Palace Theatre

Main Street,
Conneautville, PA 16406

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Additional Info

Previous Names: New Midway Opera House, New Midway Theatre

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The enterprise of Mrs. Wormald and Mrs. Thompson gave Conneautville the opening of the city’s New Midway Opera House on May 30, 1915, with a five-reel picture entitled “Life of Napoleon” (which showed at 2:00 PM and again at 8:30 PM, all Eastern Time) along with the pastor of the nearby M. E. Church, Rev. R. B. Davids, delivering the address, Commander John Hague giving a little sketch on his war experience, and musical performances by the Ohl’s Military Band of Springboro, a male quartet composed of Rev. R. B. Davids, L. D. Corey, Everett Young, and Joseph Burroughs, with Mrs. Frank Claney at the piano, and a solo by Mrs. Paul Sturtevant of Pittsburgh. The house occupies the old Lotchfield storeroom in the block of Main Street, with an addition on the rear. The stage is fitted with complete scenery and electrical equipment as the house is seated with simply named “opera chairs”, which can give the person an unobstructed view of the stage, every provision for the safety of the audience has been made, and all have been passed on by the State of Pennsylvania authorities.

The New Midway Opera House also has a secondary name which later became its primary name, the New Midway Theatre (or Theater for earliest). The earliest time to date they used the “Theater” name is back on October 13, 1915, when the “Corey, North & Company” of Conneautville completed arrangements with the management of the theater, but still retained their primary Opera House name at the time. The “Theatre” name became their actual primary New Midway name in the early 1920’s.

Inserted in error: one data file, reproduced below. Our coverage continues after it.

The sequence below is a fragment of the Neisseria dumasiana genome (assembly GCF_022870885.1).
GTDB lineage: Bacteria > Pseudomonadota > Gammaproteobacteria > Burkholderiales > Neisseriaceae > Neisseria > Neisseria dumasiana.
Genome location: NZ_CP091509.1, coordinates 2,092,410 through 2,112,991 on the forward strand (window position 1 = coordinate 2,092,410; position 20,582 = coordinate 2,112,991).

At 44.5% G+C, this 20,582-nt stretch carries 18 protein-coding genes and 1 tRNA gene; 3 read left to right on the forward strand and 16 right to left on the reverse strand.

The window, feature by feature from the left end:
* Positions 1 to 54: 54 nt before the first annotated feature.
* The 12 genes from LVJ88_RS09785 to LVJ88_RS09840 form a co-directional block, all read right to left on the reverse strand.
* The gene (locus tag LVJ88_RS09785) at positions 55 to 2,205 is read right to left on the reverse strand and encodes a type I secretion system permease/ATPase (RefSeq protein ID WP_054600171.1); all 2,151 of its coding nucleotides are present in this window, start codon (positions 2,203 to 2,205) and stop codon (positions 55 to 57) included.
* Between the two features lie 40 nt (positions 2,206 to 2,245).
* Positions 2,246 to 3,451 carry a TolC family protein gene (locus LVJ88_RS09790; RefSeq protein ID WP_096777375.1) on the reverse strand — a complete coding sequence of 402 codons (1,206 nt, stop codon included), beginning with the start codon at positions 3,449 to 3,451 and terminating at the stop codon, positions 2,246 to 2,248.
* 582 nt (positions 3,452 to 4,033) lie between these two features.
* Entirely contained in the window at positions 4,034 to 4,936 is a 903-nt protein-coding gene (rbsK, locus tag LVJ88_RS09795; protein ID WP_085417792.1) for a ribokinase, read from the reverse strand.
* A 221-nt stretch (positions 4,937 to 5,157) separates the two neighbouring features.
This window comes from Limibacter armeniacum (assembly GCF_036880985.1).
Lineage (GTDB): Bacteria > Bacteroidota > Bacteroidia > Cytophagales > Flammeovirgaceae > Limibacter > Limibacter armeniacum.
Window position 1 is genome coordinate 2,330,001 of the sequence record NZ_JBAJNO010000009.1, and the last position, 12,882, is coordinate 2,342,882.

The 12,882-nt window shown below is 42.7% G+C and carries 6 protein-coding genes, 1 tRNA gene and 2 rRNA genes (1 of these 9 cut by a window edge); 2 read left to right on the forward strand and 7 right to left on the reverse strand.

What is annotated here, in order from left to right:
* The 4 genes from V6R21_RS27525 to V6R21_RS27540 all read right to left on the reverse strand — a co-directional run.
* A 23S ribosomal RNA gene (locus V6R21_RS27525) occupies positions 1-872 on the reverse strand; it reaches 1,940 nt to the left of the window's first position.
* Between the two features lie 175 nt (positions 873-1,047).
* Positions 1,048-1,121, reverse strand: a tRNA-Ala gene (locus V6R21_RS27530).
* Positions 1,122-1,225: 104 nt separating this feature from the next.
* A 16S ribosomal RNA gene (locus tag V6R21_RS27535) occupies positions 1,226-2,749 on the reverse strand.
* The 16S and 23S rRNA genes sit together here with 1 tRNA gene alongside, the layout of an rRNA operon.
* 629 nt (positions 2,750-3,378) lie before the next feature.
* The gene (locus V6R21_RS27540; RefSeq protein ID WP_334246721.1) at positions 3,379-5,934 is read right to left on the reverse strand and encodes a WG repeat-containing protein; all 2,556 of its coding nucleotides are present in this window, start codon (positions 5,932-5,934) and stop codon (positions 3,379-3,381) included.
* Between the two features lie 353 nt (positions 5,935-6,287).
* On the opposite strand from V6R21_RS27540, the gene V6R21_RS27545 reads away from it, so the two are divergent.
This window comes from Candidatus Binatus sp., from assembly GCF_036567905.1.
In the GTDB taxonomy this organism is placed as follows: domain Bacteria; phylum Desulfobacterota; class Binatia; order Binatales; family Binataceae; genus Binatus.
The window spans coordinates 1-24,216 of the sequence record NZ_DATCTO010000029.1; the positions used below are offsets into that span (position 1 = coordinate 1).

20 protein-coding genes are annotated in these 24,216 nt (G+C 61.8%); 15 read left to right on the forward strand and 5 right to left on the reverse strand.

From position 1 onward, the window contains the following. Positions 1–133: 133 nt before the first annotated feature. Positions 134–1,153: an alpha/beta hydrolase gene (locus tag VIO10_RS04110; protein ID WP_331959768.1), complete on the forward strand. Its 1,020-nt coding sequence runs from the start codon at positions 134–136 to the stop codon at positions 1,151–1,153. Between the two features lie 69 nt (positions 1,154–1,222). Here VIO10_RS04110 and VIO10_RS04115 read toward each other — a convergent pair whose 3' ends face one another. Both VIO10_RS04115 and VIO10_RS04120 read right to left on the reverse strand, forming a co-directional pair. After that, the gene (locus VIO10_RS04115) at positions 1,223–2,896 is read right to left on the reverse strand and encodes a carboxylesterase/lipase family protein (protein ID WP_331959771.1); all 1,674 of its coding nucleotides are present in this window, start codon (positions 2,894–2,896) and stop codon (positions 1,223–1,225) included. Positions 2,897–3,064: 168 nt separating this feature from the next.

The New Midway Theatre closed in March 1931 and was later sold to Nick Kazegianas of Albion on April 15, 1931. He says that he wanted to put in the talkies and make the first-run theatre out of it. The New Midway Theatre then began remodeling and redecorating later that May, accompanied by improvements on May 13, 1931. The city gave major credit to Kazegianas.

The New Midway Theatre then changed its name to the Palace Theatre during the remodel and reopened its doors to the public on June 10, 1931, with Helen Twelvetrees in “Her Man”. I cannot find any details about the remodel, so it was unrecognizable at this time. Throughout 1932 and 1933, the theatre had reopened and closed a few times. Once on December 14, 1932, when it closed for repairs, later reopened on April 17, 1933, with the showing of “The Crash”, and closed a shorter time later for remodeling and reopened again on October 11, 1933, with a double Warner Brothers feature “The Silk Express” and “Somewhere in Sonora” This came almost a month right after one of the original proprietors, Theodore J. Ely, had died suddenly of apoplexy at the plant of the Erie Gas Mantle Company in Erie at the age of 76 on September 12, 1933.

The Palace Theatre continued to operate throughout the 1940’s and 1950’s. It was still open in 1956, but had closed by 1957.

Contributed by 50sSNIPES
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